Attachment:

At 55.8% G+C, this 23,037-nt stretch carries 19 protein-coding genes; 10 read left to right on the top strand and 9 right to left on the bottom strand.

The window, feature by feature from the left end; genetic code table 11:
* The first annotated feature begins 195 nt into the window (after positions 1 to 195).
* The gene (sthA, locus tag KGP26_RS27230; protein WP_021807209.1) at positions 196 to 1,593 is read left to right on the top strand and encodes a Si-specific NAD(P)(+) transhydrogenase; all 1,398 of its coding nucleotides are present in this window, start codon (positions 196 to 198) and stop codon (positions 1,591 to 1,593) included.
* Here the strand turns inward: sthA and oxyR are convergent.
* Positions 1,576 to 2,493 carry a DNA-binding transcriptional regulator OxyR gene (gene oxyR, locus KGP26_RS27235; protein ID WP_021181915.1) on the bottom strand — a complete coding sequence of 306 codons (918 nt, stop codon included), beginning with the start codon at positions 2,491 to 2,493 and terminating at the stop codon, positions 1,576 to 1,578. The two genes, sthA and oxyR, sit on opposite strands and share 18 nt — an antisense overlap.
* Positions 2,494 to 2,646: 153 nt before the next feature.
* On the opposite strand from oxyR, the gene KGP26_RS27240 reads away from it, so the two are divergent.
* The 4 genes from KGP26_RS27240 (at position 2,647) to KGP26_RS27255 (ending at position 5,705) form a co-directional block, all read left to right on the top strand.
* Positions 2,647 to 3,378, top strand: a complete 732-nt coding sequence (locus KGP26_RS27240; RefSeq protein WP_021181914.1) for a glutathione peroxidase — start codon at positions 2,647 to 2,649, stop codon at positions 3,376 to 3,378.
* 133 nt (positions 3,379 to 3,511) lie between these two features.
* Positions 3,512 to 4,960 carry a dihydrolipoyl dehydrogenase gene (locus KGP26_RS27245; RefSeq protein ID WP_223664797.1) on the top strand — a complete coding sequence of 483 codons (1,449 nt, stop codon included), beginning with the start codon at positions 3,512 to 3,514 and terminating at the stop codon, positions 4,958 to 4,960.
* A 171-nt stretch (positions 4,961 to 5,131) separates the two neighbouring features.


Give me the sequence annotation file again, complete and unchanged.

At 55.8% G+C, this 23,037-nt stretch carries 19 protein-coding genes; 10 read left to right on the top strand and 9 right to left on the bottom strand.

The window, feature by feature from the left end; genetic code table 11:
* The first annotated feature begins 195 nt into the window (after positions 1 to 195).
* The gene (sthA, locus tag KGP26_RS27230; protein WP_021807209.1) at positions 196 to 1,593 is read left to right on the top strand and encodes a Si-specific NAD(P)(+) transhydrogenase; all 1,398 of its coding nucleotides are present in this window, start codon (positions 196 to 198) and stop codon (positions 1,591 to 1,593) included.
* Here the strand turns inward: sthA and oxyR are convergent.
* Positions 1,576 to 2,493 carry a DNA-binding transcriptional regulator OxyR gene (gene oxyR, locus KGP26_RS27235; protein ID WP_021181915.1) on the bottom strand — a complete coding sequence of 306 codons (918 nt, stop codon included), beginning with the start codon at positions 2,491 to 2,493 and terminating at the stop codon, positions 1,576 to 1,578. The two genes, sthA and oxyR, sit on opposite strands and share 18 nt — an antisense overlap.
* Positions 2,494 to 2,646: 153 nt before the next feature.
* On the opposite strand from oxyR, the gene KGP26_RS27240 reads away from it, so the two are divergent.
* The 4 genes from KGP26_RS27240 (at position 2,647) to KGP26_RS27255 (ending at position 5,705) form a co-directional block, all read left to right on the top strand.
* Positions 2,647 to 3,378, top strand: a complete 732-nt coding sequence (locus KGP26_RS27240; RefSeq protein WP_021181914.1) for a glutathione peroxidase — start codon at positions 2,647 to 2,649, stop codon at positions 3,376 to 3,378.
* 133 nt (positions 3,379 to 3,511) lie between these two features.
* Positions 3,512 to 4,960 carry a dihydrolipoyl dehydrogenase gene (locus KGP26_RS27245; RefSeq protein ID WP_223664797.1) on the top strand — a complete coding sequence of 483 codons (1,449 nt, stop codon included), beginning with the start codon at positions 3,512 to 3,514 and terminating at the stop codon, positions 4,958 to 4,960.
* A 171-nt stretch (positions 4,961 to 5,131) separates the two neighbouring features.